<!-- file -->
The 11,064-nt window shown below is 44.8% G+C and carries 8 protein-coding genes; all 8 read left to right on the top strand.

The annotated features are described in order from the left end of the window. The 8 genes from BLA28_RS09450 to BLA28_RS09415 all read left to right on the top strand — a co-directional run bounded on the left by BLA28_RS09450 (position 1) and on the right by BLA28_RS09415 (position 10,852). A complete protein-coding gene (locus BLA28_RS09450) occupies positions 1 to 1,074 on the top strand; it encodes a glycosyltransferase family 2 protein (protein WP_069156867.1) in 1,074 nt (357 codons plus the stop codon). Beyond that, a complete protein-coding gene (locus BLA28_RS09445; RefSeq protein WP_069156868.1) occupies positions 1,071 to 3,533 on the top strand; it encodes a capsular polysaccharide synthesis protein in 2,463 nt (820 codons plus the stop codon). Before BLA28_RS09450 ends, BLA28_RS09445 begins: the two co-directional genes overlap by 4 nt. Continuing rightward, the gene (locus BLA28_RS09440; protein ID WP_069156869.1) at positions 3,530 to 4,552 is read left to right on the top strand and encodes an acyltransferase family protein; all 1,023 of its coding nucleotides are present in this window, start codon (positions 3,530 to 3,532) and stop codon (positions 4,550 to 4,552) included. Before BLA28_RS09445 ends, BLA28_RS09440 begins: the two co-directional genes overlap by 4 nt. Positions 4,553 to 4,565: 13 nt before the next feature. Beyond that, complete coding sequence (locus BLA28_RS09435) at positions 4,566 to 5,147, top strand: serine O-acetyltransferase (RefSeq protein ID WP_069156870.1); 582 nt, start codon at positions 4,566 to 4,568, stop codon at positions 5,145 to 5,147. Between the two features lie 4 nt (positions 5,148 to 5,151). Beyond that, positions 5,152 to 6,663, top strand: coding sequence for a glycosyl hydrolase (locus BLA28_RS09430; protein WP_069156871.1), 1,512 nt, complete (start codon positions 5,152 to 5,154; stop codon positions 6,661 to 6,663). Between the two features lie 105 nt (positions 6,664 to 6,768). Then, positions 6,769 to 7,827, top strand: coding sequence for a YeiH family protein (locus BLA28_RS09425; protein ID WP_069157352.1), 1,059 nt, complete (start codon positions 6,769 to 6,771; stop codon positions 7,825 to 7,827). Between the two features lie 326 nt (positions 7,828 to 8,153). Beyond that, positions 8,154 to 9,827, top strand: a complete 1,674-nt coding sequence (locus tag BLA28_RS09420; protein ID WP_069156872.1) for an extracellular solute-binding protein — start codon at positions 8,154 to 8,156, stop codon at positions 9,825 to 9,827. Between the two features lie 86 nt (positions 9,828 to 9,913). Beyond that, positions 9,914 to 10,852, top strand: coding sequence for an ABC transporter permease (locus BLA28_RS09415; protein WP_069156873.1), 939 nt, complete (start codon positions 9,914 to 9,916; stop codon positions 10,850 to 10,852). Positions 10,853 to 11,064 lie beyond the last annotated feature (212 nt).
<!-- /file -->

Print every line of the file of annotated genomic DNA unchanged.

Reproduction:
The 11,064-nt window shown below is 44.8% G+C and carries 8 protein-coding genes; all 8 read left to right on the top strand.

The annotated features are described in order from the left end of the window. The 8 genes from BLA28_RS09450 to BLA28_RS09415 all read left to right on the top strand — a co-directional run bounded on the left by BLA28_RS09450 (position 1) and on the right by BLA28_RS09415 (position 10,852). A complete protein-coding gene (locus BLA28_RS09450) occupies positions 1 to 1,074 on the top strand; it encodes a glycosyltransferase family 2 protein (protein WP_069156867.1) in 1,074 nt (357 codons plus the stop codon). Beyond that, a complete protein-coding gene (locus BLA28_RS09445; RefSeq protein WP_069156868.1) occupies positions 1,071 to 3,533 on the top strand; it encodes a capsular polysaccharide synthesis protein in 2,463 nt (820 codons plus the stop codon). Before BLA28_RS09450 ends, BLA28_RS09445 begins: the two co-directional genes overlap by 4 nt. Continuing rightward, the gene (locus BLA28_RS09440; protein ID WP_069156869.1) at positions 3,530 to 4,552 is read left to right on the top strand and encodes an acyltransferase family protein; all 1,023 of its coding nucleotides are present in this window, start codon (positions 3,530 to 3,532) and stop codon (positions 4,550 to 4,552) included. Before BLA28_RS09445 ends, BLA28_RS09440 begins: the two co-directional genes overlap by 4 nt. Positions 4,553 to 4,565: 13 nt before the next feature. Beyond that, complete coding sequence (locus BLA28_RS09435) at positions 4,566 to 5,147, top strand: serine O-acetyltransferase (RefSeq protein ID WP_069156870.1); 582 nt, start codon at positions 4,566 to 4,568, stop codon at positions 5,145 to 5,147. Between the two features lie 4 nt (positions 5,148 to 5,151). Beyond that, positions 5,152 to 6,663, top strand: coding sequence for a glycosyl hydrolase (locus BLA28_RS09430; protein WP_069156871.1), 1,512 nt, complete (start codon positions 5,152 to 5,154; stop codon positions 6,661 to 6,663). Between the two features lie 105 nt (positions 6,664 to 6,768). Then, positions 6,769 to 7,827, top strand: coding sequence for a YeiH family protein (locus BLA28_RS09425; protein ID WP_069157352.1), 1,059 nt, complete (start codon positions 6,769 to 6,771; stop codon positions 7,825 to 7,827). Between the two features lie 326 nt (positions 7,828 to 8,153). Beyond that, positions 8,154 to 9,827, top strand: a complete 1,674-nt coding sequence (locus tag BLA28_RS09420; protein ID WP_069156872.1) for an extracellular solute-binding protein — start codon at positions 8,154 to 8,156, stop codon at positions 9,825 to 9,827. Between the two features lie 86 nt (positions 9,828 to 9,913). Beyond that, positions 9,914 to 10,852, top strand: coding sequence for an ABC transporter permease (locus BLA28_RS09415; protein WP_069156873.1), 939 nt, complete (start codon positions 9,914 to 9,916; stop codon positions 10,850 to 10,852). Positions 10,853 to 11,064 lie beyond the last annotated feature (212 nt).